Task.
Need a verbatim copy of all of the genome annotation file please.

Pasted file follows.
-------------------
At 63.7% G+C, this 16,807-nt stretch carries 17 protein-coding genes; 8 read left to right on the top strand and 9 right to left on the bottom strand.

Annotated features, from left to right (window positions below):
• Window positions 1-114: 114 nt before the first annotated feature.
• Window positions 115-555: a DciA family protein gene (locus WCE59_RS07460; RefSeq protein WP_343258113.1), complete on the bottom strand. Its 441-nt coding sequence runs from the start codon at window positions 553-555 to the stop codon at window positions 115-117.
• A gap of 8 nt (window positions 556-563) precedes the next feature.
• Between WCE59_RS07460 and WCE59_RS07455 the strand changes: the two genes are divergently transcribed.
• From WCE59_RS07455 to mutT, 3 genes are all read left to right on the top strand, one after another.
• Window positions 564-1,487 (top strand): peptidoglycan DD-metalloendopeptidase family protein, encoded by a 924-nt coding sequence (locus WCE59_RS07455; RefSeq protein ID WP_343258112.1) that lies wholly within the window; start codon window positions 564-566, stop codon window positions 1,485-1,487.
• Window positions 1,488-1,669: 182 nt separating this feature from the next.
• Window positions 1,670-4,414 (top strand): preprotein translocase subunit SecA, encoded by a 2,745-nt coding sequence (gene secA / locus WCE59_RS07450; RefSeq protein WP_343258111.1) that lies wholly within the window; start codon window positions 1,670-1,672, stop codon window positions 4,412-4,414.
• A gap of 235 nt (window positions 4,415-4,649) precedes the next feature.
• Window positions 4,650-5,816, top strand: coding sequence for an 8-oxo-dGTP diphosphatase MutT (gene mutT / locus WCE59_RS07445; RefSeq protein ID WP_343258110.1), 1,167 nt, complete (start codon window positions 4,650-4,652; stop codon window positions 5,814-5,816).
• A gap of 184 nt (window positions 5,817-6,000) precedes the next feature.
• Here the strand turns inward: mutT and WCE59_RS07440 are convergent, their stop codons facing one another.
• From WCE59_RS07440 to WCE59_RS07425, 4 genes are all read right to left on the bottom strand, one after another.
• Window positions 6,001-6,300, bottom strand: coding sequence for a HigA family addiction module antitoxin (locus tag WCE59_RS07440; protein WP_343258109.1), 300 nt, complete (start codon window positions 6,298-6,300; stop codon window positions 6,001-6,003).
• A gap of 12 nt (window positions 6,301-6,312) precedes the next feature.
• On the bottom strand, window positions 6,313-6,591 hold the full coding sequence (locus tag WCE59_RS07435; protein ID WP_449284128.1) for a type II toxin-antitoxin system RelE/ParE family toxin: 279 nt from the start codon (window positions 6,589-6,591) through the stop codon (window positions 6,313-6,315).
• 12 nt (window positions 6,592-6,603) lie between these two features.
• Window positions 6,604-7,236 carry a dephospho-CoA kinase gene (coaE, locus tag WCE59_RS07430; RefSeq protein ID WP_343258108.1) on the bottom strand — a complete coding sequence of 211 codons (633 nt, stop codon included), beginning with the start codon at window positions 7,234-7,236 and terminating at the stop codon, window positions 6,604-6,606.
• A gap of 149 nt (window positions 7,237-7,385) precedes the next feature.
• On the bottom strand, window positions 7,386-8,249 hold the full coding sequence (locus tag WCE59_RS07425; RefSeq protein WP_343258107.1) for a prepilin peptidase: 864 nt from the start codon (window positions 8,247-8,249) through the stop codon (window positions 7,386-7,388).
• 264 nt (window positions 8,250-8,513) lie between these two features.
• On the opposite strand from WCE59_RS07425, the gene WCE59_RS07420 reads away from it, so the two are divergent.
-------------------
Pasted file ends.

At 63.7% G+C, this 16,807-nt stretch carries 17 protein-coding genes; 8 read left to right on the top strand and 9 right to left on the bottom strand.

Annotated features, from left to right (window positions below):
• Window positions 1-114: 114 nt before the first annotated feature.
• Window positions 115-555: a DciA family protein gene (locus WCE59_RS07460; RefSeq protein WP_343258113.1), complete on the bottom strand. Its 441-nt coding sequence runs from the start codon at window positions 553-555 to the stop codon at window positions 115-117.
• A gap of 8 nt (window positions 556-563) precedes the next feature.
• Between WCE59_RS07460 and WCE59_RS07455 the strand changes: the two genes are divergently transcribed.
• From WCE59_RS07455 to mutT, 3 genes are all read left to right on the top strand, one after another.
• Window positions 564-1,487 (top strand): peptidoglycan DD-metalloendopeptidase family protein, encoded by a 924-nt coding sequence (locus WCE59_RS07455; RefSeq protein ID WP_343258112.1) that lies wholly within the window; start codon window positions 564-566, stop codon window positions 1,485-1,487.
• Window positions 1,488-1,669: 182 nt separating this feature from the next.
• Window positions 1,670-4,414 (top strand): preprotein translocase subunit SecA, encoded by a 2,745-nt coding sequence (gene secA / locus WCE59_RS07450; RefSeq protein WP_343258111.1) that lies wholly within the window; start codon window positions 1,670-1,672, stop codon window positions 4,412-4,414.
• A gap of 235 nt (window positions 4,415-4,649) precedes the next feature.
• Window positions 4,650-5,816, top strand: coding sequence for an 8-oxo-dGTP diphosphatase MutT (gene mutT / locus WCE59_RS07445; RefSeq protein ID WP_343258110.1), 1,167 nt, complete (start codon window positions 4,650-4,652; stop codon window positions 5,814-5,816).
• A gap of 184 nt (window positions 5,817-6,000) precedes the next feature.
• Here the strand turns inward: mutT and WCE59_RS07440 are convergent, their stop codons facing one another.
• From WCE59_RS07440 to WCE59_RS07425, 4 genes are all read right to left on the bottom strand, one after another.
• Window positions 6,001-6,300, bottom strand: coding sequence for a HigA family addiction module antitoxin (locus tag WCE59_RS07440; protein WP_343258109.1), 300 nt, complete (start codon window positions 6,298-6,300; stop codon window positions 6,001-6,003).
• A gap of 12 nt (window positions 6,301-6,312) precedes the next feature.
• On the bottom strand, window positions 6,313-6,591 hold the full coding sequence (locus tag WCE59_RS07435; protein ID WP_449284128.1) for a type II toxin-antitoxin system RelE/ParE family toxin: 279 nt from the start codon (window positions 6,589-6,591) through the stop codon (window positions 6,313-6,315).
• 12 nt (window positions 6,592-6,603) lie between these two features.
• Window positions 6,604-7,236 carry a dephospho-CoA kinase gene (coaE, locus tag WCE59_RS07430; RefSeq protein ID WP_343258108.1) on the bottom strand — a complete coding sequence of 211 codons (633 nt, stop codon included), beginning with the start codon at window positions 7,234-7,236 and terminating at the stop codon, window positions 6,604-6,606.
• A gap of 149 nt (window positions 7,237-7,385) precedes the next feature.
• On the bottom strand, window positions 7,386-8,249 hold the full coding sequence (locus tag WCE59_RS07425; RefSeq protein WP_343258107.1) for a prepilin peptidase: 864 nt from the start codon (window positions 8,247-8,249) through the stop codon (window positions 7,386-7,388).
• 264 nt (window positions 8,250-8,513) lie between these two features.
• On the opposite strand from WCE59_RS07425, the gene WCE59_RS07420 reads away from it, so the two are divergent.